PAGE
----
With the closure of saleyards under Alert 4, New Zealand’s virtual saleyard bidr says it will be an essential tool for the trading of livestock during lockdown.
The good news is that the number of new cases confirmed inside the country declined for two days in a row last week. The bad news is that global health officials have warned the coronavirus outbreak that has killed over 2,000 people and sickened more than 75,000 could get worse before it gets better.
For New Zealand exporters, China is a key market: with a two-way trade between NZ and its biggest trading partner was worth $28 billion in 2018 and growing.
For Fonterra, which has a $4 billion business in China, the longer the coronavirus lingers, the bigger the impact on earnings.
Fonterra sells milk powder, butter and cheese to Chinese customers. Infant formula and milk powders have a longer shelf life, so they can endure a longer wait in warehouses. The story is different when it comes to supplying cheese and ingredients to major food service customers.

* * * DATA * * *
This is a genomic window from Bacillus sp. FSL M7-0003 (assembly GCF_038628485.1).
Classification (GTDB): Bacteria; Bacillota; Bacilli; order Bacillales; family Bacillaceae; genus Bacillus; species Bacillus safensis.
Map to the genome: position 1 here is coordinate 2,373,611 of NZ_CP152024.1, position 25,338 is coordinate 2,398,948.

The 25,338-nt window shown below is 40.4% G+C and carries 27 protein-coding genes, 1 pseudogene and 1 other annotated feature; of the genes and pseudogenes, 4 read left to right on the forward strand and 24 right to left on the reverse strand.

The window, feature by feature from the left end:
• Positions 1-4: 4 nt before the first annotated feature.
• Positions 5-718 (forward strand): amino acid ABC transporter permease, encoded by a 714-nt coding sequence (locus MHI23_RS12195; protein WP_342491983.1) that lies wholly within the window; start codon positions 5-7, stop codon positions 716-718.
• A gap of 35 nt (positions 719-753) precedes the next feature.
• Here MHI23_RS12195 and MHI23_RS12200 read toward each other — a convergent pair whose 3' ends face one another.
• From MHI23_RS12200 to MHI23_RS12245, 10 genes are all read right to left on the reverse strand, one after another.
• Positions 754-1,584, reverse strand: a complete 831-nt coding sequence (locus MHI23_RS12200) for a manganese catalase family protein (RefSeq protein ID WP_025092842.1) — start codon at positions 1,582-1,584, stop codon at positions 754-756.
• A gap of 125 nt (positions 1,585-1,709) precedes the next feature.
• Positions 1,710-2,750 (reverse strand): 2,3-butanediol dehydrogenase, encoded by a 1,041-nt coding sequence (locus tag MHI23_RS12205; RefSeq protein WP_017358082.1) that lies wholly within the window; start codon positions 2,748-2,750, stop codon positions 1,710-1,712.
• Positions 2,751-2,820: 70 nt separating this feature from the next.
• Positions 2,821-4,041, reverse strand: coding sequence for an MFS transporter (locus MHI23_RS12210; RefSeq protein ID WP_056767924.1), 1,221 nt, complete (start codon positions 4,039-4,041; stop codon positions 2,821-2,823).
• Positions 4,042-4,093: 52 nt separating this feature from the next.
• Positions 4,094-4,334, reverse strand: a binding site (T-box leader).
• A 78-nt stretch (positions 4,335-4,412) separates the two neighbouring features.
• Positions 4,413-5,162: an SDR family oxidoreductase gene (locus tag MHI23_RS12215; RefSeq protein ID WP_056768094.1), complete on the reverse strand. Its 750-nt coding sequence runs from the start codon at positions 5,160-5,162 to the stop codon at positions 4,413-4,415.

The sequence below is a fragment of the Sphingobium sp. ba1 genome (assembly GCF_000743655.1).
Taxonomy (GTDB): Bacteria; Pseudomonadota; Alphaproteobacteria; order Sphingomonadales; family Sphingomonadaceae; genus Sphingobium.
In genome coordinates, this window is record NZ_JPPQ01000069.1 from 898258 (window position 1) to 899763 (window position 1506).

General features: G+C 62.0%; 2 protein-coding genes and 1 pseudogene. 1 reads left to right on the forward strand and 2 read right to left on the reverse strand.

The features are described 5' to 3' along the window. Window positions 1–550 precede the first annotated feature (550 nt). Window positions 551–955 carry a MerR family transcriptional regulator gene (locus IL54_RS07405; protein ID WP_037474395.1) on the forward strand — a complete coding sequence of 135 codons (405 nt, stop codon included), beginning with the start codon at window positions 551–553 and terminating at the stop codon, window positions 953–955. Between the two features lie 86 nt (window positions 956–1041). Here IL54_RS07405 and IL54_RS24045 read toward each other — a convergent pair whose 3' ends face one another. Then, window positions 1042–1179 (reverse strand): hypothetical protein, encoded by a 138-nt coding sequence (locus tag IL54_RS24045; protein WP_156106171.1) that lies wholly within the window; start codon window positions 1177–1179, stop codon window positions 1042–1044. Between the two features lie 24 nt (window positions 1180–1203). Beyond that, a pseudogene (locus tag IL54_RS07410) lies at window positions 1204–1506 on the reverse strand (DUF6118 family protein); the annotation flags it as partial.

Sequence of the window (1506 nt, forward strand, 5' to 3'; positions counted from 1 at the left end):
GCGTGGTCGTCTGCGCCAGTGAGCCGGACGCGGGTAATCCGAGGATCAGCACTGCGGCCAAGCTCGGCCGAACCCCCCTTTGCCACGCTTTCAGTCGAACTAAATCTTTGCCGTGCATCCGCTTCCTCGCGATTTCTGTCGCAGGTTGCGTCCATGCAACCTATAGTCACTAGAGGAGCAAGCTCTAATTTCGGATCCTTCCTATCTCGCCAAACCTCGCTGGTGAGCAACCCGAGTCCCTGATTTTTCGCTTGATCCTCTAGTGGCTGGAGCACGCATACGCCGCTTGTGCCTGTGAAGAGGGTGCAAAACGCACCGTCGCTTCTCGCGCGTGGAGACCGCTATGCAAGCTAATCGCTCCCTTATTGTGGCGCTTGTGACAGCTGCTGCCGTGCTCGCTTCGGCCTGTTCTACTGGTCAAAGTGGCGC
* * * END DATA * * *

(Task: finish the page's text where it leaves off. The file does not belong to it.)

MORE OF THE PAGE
With movement restricted within China, the food service sector has taken a hit; what impact it would have on Fonterra’s bottom line remains to be seen.
Not all NZ exporters are as fortunate as Fonterra. This month log exports from Gisborne port were put on a six-day hold as the coronavirus spooked exporters, as the Chinese economy was brought to a standstill.
While life is almost at a standstill in some major Chinese cities, people are still eating; food is still being delivered to millions of homes. And people are communicating and chatting on social media platforms.
NZ businesswoman Jane Li says the Chinese Government’s decision to extend Lunar New Year holiday by a week hammered many small businesses.
Her business, which sells NZ dairy products, is operating. Customers are communicating via popular Chinese social media site, WeChat.
Li says things will get back to normal fairly quickly once people are allowed out of quarantine. Most people are more afraid of being stuck at home for too long than from catching the coronavirus.
In the meantime NZ exporters can watch and hope that we will soon see the back of coronavirus.
The longer it lingers around, the worse it could be for the country’s lucrative Chinese business.